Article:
You can dive even deeper into the individual customer profile, taking a look at the specific steps they took prior to purchase. This can help you identify which pages are assisting conversions, and also spot any bottlenecks or gaps that others keep hitting that causes them to bounce.
Reason #3. Make Better Marketing Decisions
Leading indicators are helpful. To a point.
They give you a preview or snapshot of what might potentially happen on down the line.
For example, SEO is a lagging indicator. Sure, you can measure new pages built and new links generated, but it’s still gonna take some time for Google to reindex, new rankings to fluctuate, traffic to start dribbling, new leads converted from said traffic, and only then do you get some verifiable sales opportunities to start tracking.
That means you’ve got a waiting game, and in the meantime you’re making a bunch of changes and assumptions based on incomplete information.
Things get especially challenging when some of these indicators can lead you astray, like when that high conversion rate might backfire.
Here’s how it works: you run some headline A/B tests with generate more initial leads. Numbers go up and you pat yourself on the back. Only problem? Sales – the number that actually matters – go down as a result.
Fortunately, the Kissmetrics A/B Test Report can help you run split tests that will only declare a winner when an event is met further down the funnel, which helps you avoid getting too excited over an increase in clicks (which aren’t super helpful) and waiting for the big payoff instead (conversions).
How to Sell Extra Work with Analytics Insight
Design is subjective. It shouldn’t be, but it is.
My favorite thing to witness is a fiftysomething executive who has literally zero knowledge of art and design, or the owner of an old-school insurance brokerage, make specific design critiques and changes (like, “I think that shaded border should be gold instead of gray”).
Which, if I were a designer, would surely cause me to become a statistic you hear about on the Nightly News.
So how can design, something so subjective that every client thinks they can do better than your Creative Director, deliver quantifiable results that will allow you to charge more?
Look for leverage points.
For example, why does someone need that new landing page?
“I need a landing page design for an AdWords campaign,” says the client.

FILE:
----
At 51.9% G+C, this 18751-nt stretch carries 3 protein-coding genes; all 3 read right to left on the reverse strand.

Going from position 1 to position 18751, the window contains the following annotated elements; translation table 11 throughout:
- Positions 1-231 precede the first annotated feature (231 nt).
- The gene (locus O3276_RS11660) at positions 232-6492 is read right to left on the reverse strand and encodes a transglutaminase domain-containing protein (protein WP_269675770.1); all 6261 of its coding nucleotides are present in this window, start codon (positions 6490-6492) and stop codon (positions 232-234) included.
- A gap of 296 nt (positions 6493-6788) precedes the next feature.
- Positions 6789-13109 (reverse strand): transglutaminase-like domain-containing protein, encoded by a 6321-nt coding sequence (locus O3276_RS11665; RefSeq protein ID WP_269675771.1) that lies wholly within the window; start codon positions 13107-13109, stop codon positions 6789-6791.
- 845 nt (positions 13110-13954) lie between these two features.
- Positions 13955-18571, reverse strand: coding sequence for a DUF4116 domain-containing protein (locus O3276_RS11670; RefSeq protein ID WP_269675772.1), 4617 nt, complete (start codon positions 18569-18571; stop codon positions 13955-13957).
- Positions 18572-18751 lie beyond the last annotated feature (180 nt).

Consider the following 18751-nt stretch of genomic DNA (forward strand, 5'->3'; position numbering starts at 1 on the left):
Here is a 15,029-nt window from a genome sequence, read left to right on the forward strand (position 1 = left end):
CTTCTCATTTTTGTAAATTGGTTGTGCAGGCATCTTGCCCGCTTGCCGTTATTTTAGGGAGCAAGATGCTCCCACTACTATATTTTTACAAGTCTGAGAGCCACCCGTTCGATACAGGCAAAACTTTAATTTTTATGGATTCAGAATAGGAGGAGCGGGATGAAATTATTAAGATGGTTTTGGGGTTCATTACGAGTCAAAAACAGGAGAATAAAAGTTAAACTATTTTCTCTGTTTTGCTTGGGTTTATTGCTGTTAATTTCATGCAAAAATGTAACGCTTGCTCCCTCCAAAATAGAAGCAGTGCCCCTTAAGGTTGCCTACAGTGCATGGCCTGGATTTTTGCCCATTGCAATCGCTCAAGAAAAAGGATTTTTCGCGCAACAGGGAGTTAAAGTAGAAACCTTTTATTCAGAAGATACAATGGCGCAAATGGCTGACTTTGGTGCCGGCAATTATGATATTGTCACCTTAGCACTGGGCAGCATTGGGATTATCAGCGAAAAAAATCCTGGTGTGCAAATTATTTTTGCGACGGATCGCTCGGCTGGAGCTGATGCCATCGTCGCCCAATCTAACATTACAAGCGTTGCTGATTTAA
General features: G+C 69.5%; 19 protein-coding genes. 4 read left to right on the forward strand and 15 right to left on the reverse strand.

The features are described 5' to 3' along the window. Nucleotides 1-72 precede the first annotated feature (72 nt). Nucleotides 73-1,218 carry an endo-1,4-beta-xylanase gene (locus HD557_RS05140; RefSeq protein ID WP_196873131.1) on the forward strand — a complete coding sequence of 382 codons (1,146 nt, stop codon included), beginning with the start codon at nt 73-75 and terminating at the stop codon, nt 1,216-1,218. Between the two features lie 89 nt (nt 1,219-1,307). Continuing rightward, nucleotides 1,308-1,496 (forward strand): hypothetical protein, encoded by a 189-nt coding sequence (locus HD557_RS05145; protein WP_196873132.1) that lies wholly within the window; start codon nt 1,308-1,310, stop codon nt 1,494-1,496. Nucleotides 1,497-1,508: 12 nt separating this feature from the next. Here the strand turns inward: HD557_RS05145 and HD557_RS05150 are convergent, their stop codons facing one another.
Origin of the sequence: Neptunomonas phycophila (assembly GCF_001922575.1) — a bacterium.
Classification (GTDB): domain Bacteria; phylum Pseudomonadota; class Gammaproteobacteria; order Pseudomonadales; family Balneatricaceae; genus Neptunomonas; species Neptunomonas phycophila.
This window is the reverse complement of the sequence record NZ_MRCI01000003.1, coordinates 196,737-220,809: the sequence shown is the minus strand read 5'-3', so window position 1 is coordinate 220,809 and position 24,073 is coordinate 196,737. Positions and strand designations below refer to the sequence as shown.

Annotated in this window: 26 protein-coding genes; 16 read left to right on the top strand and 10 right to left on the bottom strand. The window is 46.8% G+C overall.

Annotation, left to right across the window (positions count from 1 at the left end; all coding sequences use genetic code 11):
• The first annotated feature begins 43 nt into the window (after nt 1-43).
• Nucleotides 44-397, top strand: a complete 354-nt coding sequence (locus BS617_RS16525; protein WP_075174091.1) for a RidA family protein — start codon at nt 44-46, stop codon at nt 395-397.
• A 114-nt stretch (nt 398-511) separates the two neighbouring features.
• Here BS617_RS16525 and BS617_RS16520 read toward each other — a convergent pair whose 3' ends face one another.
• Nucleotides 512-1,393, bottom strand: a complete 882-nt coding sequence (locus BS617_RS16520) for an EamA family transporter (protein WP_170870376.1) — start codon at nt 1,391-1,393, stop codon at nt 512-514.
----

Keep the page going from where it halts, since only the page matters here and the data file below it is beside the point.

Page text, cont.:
Ok cool – then in reality they don’t just want or need one landing page, but they’re gonna want (and need) multiple ones. Here’s why (and how to sell it).
“If your quality score increases by 1 point, your cost-per-conversion decreases by 13%,” according to Jacob from Disruptive Advertising.
Awesome. So in order to increase that quality score as much as possible, you’re going to need specific and relevant landing pages for each campaign you’re running. Which means you’re going to need multiple versions of the same page so that you can align message match to drop your Cost Per Conversion and increase the total conversions you’re getting.
Now, that’s going to require some extra work.
You, dear client, will also want to make sure that copy and content changes for each page and that you set-up at least basic analytics to make sure we can track all of this and make iterations on-the-fly. That’s going to require these new additional line items to our scope.
We recently went through this exact process on a new website redesign and performed a quick analysis after 30 days with the new AdWords landing pages.
We compared results to the same period, prior year to rule out seasonality. So in 2015, their Cost Per Converted Click was $482.41 and their Conversion Rate was only 4.08%.
During the new 30-day window in 2016, their Cost Per Converted Click dropped to $147.65 and their Conversion Rate jumped to 12.76%.
- Cost/Converted Click: 69.39% cost reduction
- Conversion Rate: 212.74% conversion rate lift
Now multiply those ‘efficiency’ metrics against the results (like total leads, or the amount spent for those leads), and you can quickly highlight your financial value.
Think there was enough room in that budget for a few extra landing pages? And now some more work?
Our only job as a consultant is to improve the client’s position. (I think that comes from Alan Weiss.)
You’re the expert, not them. And as such, you need to fight for the scope (and thus the required resources and budget) it’s going to take in order to deliver the results a prospect or client is looking for (whether they understand what it’s going to take or not).
Because my hairline is becoming increasingly more like Jason Statham’s, and jawline has never resembled Brad Pitt’s, the only way I can figure out how to do this is through cold, hard, analytical data.
Clients commonly don’t fully understand the scope of what you’re being asked to do.
That’s OK. It’s manageable.
But only if you can translate your value into something they do understand – like marketing KPI’s or business objectives like revenue and costs.
The problem is that becomes impossible without a strong foundation for analytics.
There’s no way to benchmark past performance, to isolate your individual campaigns, or spot customer bottlenecks along the way.
Fixing or addressing a client’s analytics problems then should become priority #1.
Because it will not only help you justify the current work you’re doing for them, but also sell the results in the future to them and new ones just like them.
About the Author: Brad Smith is the founder of Codeless, a B2B content creation company. Frequent contributor to Kissmetrics, Unbounce, WordStream, AdEspresso, Search Engine Journal, Autopilot, and more.